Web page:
It’s the time of year when students, having slaved for months, can finally stand back and present the fruits of their labour. The art courses at Blackpool & Fylde College have always had an outstanding reputation for superlative tuition and the encouragement of practical skills which enable its students to stand out. The student exhibitions are always worth a look; an image of a small sobbing bird from an exhibition seven or eight years ago stays with me as firmly as anything I have seen in the mainstream or fringe galleries since.

Artist Mark Hetherington has just completed a course and is exhibiting next week. He told me a bit about the program and where it has led him:

Blackpool & The Fylde College’s Foundation Art and Design course (or UAL Diploma in Foundation Studies (Art & Design) Level 3 to give the course its full title) is one of the college’s flagship art courses. Bridging the gap between Further Education and Higher Education – between college level and university level – it gives a solid grounding in several different aspects of artistic practice. Students learn the basics of techniques such as measured drawing, painting, printmaking, textiles and graphics, while learning about various aspects of art history.

More than this though, the Foundation is about opening the students’ eyes. Students are encouraged to question what art is, what makes something good or bad art, and to discover these things for themselves as much as possible. Broadening a student’s horizons and encouraging them to leave their comfort zone is as much a part of the course as the practical aspects of making art.

Course leader Peter Layzell and his team guide students through an intensive year of learning with various assignments, based on such subjects as Identity, Human Interaction and Storyboards, with assignments becoming more self-directed as the course progresses. At the end of the course students work on a final major project which is entirely self-directed but with input and guidance from tutors. This project is assessed and verified both internally, by college staff, and externally, by a representative of the University of the Arts, London, which is the awarding body. The work produced in this project is put on public exhibition after assessment and this year’s exhibition runs from Monday 15 to Thursday 18 June, opening from 9.30am to 7pm at the Palatine Road campus.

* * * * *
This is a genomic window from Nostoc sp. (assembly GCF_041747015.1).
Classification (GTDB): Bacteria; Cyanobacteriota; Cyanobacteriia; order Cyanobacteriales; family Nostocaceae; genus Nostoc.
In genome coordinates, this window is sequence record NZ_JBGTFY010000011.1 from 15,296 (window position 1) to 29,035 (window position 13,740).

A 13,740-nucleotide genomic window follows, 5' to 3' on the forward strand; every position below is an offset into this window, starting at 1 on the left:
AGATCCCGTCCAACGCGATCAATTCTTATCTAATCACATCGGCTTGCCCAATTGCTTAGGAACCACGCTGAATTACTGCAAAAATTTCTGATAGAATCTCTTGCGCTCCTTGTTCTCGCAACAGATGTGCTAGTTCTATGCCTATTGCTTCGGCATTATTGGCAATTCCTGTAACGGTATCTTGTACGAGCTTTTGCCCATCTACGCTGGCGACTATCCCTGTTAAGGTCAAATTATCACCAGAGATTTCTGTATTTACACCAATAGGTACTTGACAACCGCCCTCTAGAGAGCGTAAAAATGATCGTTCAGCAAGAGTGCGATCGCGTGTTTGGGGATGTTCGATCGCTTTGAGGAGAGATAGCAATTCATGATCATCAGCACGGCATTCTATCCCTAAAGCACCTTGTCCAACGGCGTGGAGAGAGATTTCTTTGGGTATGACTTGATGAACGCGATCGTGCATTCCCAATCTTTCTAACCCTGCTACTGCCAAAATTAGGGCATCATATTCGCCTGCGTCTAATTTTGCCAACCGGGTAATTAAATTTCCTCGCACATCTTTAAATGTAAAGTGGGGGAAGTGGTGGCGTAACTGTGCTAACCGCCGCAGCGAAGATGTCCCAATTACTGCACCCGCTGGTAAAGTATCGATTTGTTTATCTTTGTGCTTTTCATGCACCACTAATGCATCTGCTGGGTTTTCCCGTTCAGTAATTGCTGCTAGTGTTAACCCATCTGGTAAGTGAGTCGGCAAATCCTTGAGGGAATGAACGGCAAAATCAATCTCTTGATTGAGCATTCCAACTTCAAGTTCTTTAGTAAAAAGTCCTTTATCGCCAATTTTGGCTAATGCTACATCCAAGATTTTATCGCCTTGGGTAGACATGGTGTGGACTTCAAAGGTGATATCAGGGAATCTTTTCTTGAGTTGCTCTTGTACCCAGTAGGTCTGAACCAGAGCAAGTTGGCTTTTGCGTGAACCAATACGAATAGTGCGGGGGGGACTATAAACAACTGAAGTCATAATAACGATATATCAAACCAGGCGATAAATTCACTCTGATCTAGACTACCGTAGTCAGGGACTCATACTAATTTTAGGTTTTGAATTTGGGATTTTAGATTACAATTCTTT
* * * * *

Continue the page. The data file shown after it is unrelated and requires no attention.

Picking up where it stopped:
One of the most interesting assignments we have tackled, the storyboard assignment, was based on a series of pictures telling a story and after some discussion with my tutor it became the basis of my project. In this assignment we told the story of a journey using a series of twelve ‘frames’, utilising odd viewpoints and exaggerated angles, and then combined them into a single composite painting.

I had become very interested in lino cuts and the strong contrast between black and white often evident in them, especially those of the German Expressionist illustrators, and nude figures had also become a recurring motif. Combining these strands, I decided that rather than melding the images into one or having a series of single images, I would compose a small story and arrange the frames on a canvas in the form of a page from a comic book. The nude figures would form the characters in the story and the whole would be rendered in a highly contrasting black and white reductive idiom. However, influenced by Frank Miller’s Sin City comics, I decided to include small areas of colour in each piece to add a focus and drama.

In keeping with the comic page theme I decided to include a caption in the last panel to explain the situation, perhaps to say something about the story, but I then had a more interesting thought. If I made the caption ambiguous it would leave what illustrator Charles Vess calls “poetic space” and allow the viewer to make up their own story to fit the pictures; they could decide for themselves whether the events showed abuse, a deserved punishment, a strange kind of game or had some other explanation. I put in a caption reading “Insert Caption Here…” to let the viewer make up their own mind.


The college’s Fine Art degree exhibition also opens next week and runs until 28 August at the Palatine Road Campus. For more details, see the Facebook page.


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